* Mandate doing more harm than good-Perry
* Perry unsuccessfully pushed for waiver in 2008
* Supplies tighter this year than 2008-Perry
By Ayesha Rascoe
WASHINGTON, Aug 24 Texas Governor Rick Perry on
Friday threw his support behind calls to suspend the U.S.
government's mandate forcing oil refineries to blend corn-based
ethanol into gasoline.
The Renewable Fuel Standard, which would require about 13.2
billion gallons of ethanol to be mixed with gasoline this year,
is doing more harm than good, Perry said.
"Good intentions and laudable goals are small compensation
to the families, farmers and ranchers who are being hurt by the
federal government's efforts to trade food for fuel," Perry said
in a letter to the Environmental Protection Agency.
Texas is the seventh state to urge EPA to suspend the
mandate as the worst drought in half a century ravages crops and
pushes up feed prices. Not all of the states, including Texas,
have formally petitioned the agency.
Perry led an unsuccessful push for a waiver of the mandate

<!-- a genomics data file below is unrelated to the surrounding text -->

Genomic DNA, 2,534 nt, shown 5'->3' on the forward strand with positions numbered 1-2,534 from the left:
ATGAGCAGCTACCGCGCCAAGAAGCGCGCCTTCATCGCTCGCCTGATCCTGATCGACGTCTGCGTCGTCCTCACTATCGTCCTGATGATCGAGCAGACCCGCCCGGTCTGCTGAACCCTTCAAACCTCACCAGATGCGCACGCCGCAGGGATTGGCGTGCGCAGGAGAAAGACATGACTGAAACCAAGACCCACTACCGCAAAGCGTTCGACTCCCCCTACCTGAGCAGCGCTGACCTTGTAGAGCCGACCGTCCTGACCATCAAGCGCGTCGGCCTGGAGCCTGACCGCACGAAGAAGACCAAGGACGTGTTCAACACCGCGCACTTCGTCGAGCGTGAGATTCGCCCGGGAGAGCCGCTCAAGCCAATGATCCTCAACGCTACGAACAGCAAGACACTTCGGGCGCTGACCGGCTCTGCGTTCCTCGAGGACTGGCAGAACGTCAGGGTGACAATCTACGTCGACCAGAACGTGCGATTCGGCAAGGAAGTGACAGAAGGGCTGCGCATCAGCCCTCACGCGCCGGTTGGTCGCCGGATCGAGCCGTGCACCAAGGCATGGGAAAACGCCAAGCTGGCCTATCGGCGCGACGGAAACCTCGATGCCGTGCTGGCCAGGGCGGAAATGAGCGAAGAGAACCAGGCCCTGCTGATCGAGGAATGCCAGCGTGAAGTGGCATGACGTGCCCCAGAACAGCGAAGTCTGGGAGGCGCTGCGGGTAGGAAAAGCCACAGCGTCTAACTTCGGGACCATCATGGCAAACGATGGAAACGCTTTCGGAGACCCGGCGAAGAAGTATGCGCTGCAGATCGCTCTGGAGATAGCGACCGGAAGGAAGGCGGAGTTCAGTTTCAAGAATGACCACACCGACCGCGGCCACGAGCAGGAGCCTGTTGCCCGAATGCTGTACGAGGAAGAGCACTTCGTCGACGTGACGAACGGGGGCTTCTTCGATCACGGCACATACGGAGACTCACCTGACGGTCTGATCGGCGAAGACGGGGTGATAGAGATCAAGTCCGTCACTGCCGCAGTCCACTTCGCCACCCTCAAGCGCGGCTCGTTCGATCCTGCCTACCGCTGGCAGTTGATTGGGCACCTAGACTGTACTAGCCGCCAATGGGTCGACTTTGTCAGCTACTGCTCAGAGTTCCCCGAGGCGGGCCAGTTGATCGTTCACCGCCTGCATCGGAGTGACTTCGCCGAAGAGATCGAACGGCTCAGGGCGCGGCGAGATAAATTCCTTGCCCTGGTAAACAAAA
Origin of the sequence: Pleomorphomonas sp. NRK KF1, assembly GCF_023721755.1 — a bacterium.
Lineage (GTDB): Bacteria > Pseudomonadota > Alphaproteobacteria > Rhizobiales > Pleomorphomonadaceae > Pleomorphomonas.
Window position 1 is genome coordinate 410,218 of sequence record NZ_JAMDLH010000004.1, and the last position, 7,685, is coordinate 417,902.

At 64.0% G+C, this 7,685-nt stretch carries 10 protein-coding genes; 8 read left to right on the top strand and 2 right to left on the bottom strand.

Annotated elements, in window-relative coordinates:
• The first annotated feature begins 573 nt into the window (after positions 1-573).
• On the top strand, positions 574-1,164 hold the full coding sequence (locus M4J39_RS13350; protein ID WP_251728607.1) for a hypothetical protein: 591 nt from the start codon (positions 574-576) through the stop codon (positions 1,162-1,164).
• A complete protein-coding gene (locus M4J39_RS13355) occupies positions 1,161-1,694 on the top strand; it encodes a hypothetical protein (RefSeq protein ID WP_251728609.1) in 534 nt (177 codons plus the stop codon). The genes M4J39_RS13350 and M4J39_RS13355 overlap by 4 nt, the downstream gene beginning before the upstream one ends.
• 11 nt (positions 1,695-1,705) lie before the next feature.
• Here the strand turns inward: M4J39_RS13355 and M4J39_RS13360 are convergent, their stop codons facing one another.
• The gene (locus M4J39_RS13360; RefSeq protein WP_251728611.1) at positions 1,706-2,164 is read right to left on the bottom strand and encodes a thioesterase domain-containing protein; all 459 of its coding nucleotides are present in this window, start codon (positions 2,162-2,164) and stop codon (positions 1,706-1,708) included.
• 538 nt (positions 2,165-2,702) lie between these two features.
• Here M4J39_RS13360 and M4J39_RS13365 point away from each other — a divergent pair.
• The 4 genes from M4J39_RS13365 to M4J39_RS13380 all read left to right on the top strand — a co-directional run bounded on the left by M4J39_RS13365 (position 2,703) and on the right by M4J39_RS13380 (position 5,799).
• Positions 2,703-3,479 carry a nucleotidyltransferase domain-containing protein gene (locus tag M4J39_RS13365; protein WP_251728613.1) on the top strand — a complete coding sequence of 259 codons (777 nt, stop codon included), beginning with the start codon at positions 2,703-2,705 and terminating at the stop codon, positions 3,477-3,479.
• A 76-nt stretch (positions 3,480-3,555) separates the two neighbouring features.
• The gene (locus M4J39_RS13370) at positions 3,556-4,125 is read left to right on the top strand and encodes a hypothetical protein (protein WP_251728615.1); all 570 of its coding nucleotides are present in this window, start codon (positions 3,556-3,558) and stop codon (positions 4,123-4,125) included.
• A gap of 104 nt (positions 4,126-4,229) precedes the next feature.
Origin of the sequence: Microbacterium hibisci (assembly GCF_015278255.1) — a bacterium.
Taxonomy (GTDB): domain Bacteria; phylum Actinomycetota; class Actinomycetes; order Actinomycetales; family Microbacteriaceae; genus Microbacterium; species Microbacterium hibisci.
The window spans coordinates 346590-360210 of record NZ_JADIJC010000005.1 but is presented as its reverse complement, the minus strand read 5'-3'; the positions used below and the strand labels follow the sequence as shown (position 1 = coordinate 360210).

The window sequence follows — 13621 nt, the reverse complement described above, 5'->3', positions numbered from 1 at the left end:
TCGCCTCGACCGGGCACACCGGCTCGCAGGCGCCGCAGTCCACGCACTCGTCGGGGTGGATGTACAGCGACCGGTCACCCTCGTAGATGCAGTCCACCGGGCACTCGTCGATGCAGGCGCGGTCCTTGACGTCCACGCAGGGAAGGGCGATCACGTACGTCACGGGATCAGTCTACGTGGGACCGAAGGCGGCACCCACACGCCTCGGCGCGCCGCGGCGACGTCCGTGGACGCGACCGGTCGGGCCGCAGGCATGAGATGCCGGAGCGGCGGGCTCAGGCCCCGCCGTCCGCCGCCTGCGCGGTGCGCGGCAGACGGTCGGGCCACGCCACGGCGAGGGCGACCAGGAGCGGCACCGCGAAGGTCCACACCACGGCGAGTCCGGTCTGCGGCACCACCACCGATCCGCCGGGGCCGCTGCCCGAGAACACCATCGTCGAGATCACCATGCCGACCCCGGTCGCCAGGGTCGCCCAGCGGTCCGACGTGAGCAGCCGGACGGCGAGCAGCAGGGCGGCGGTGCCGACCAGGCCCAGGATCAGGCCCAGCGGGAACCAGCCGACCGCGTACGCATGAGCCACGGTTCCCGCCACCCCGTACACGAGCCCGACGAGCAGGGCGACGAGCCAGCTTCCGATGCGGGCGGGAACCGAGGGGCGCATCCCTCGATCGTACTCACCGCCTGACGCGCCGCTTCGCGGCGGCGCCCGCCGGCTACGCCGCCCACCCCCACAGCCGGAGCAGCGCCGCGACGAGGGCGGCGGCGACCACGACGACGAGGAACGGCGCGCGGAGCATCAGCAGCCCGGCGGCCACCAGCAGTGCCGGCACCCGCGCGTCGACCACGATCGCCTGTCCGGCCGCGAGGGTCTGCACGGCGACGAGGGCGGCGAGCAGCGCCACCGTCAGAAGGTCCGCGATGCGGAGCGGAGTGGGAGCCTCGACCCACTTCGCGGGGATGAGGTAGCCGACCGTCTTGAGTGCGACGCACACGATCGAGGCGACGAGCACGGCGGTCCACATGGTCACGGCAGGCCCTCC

in 2008 when commodity prices spiked. At that time, the EPA said
Texas had not demonstrated the mandate itself was causing severe
Proponents for easing the mandate, aimed at reducing U.S.
reliance on foreign oil, say such a move is justified by tight
corn supplies this year.
The conditions this year are significantly different from
2008 when he asked for waiver, Perry argued.
Corn production could be substantially less than four years
ago, while requirements for corn-based ethanol production have
climbed sharply, he said.
Ethanol is strongly supported by the renewable-fuels lobby
and by lawmakers and farmers in the U.S. corn belt. Supporters
argue that easing the mandate will not have much impact on food
Ethanol industry groups say the mandate offers some
flexibility for fuel blenders responsible for complying with the
mandate, including the ability to buy bankable credits if
blenders can not buy enough physical ethanol to meet